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Судебные дела / Зарубежная практика  / Sherburne M. Edmondson, Jr. and Diane L. Edmondson v. Commissioner., United States Tax Court - Memorandum Decision, T.C. Memo. 1996-393, Docket No. 22405-93., Filed August 22, 1996

Sherburne M. Edmondson, Jr. and Diane L. Edmondson v. Commissioner., United States Tax Court - Memorandum Decision, T.C. Memo. 1996-393, Docket No. 22405-93., Filed August 22, 1996

24.06.2008  

Sherburne M. Edmondson, Jr. and Diane L. Edmondson v. Commissioner.

United States Tax Court - Memorandum Decision

T.C. Memo. 1996-393

Docket No. 22405-93.

Filed August 22, 1996.

Sherburne M. Edmondson, Jr., and Diane L. Edmondson, pro sese. Matthew R. Kretzer, for the respondent.

MEMORANDUM FINDINGS OF FACT AND OPINION

JACOBS, Judge: Respondent determined a $9,629 deficiency in petitioners' 1988 Federal income tax, and additions to tax pursuant to sections 6651(a)(1), 6653(a), and 6661 in the respective amounts of $1,802, $653, and $2,407. Pursuant to an amended answer, respondent increased the deficiency to $19,269, and the additions to tax pursuant to sections 6651(a)(1), 6653(a) , and 6661 to $4,212, $1,135, and $4,817, respectively.

Respondent and Sherburne M. Edmondson, Jr. (Mr. Edmondson), entered into a Stipulation of Settled Issues (the settlement stipulation) resolving all items in dispute except whether Diane L. Edmondson (Ms. Edmondson), Mr. Edmondson's ex-wife, qualifies for tax relief as an innocent spouse pursuant to section 6013(e). Ms. Edmondson did not contest any of the compromised items, which would have resulted in a deficiency in tax, including additions to tax, being assessed jointly against her and Mr. Edmondson (but for innocent spouse relief), but she refused to sign the settlement stipulation because she felt "uncomfortable" doing so. In response to the Court's inquiry, respondent's counsel agreed that should the Court deny innocent spouse relief to Ms. Edmondson, respondent would seek against her only the amount of taxes and additions to tax computed under the settlement stipulation signed by Mr. Edmondson and respondent.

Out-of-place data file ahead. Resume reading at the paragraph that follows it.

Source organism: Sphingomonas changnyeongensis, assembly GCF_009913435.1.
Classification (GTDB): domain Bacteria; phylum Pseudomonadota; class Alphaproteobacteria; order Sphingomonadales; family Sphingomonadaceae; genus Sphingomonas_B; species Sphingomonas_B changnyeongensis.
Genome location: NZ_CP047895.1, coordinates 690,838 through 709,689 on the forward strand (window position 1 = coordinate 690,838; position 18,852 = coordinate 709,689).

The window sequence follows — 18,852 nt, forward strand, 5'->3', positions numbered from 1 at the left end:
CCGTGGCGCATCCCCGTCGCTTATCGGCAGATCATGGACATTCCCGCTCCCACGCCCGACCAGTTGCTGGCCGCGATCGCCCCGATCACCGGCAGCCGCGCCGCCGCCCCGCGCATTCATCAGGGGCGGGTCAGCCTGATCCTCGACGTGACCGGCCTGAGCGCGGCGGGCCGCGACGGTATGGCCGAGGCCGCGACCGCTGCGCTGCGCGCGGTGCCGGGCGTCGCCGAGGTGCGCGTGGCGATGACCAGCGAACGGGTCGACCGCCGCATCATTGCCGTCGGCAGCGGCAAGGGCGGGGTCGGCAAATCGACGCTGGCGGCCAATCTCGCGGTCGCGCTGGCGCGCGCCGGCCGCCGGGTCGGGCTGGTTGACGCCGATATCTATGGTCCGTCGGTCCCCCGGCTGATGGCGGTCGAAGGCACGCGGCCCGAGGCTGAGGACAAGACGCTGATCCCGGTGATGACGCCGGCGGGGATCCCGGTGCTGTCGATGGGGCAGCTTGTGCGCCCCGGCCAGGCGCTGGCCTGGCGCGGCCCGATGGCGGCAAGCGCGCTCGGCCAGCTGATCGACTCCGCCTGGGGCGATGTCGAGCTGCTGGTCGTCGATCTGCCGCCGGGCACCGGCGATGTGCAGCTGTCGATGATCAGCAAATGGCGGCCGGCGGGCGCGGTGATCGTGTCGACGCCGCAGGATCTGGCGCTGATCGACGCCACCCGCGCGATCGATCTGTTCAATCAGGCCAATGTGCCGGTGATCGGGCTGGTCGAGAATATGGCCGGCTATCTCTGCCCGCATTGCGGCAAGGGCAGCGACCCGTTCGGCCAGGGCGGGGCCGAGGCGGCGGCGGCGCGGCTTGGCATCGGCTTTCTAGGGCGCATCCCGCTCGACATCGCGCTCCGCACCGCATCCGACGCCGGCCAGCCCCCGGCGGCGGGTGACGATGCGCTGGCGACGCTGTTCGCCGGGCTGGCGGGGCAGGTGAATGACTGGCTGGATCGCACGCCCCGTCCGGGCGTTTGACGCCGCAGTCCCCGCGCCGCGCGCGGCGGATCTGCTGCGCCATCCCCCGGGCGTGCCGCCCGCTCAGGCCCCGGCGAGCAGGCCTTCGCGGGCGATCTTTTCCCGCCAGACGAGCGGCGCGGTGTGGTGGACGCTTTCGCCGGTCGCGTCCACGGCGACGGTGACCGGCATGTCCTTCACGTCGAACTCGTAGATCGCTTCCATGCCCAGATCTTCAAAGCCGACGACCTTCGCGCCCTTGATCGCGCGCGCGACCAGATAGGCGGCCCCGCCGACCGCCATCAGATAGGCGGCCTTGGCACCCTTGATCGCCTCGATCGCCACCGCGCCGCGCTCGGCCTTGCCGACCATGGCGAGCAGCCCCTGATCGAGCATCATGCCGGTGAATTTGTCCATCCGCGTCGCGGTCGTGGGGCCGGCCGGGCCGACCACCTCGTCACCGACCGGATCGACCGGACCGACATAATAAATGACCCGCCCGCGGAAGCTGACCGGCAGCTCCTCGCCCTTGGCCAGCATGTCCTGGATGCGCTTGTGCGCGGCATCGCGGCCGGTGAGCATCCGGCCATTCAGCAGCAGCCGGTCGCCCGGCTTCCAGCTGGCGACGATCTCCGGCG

In general, respondent's determinations are presumed correct. Thus, except for a matter pleaded in respondent's amended answer (discussed below), Ms. Edmondson bears the burden of proving respondent's determinations erroneous. Rule 142(a); Welch v. Helvering [3 USTC ╤ 1164], 290 U.S. 111, 115 (1933). Since Ms. Edmondson failed to introduce any evidence with regard to any item in dispute, respondent's determinations with respect to those items where Ms. Edmondson bears the burden of proof are sustained. Thus, the principal issue to be resolved is whether Diane L. Edmondson qualifies for tax relief as an innocent spouse.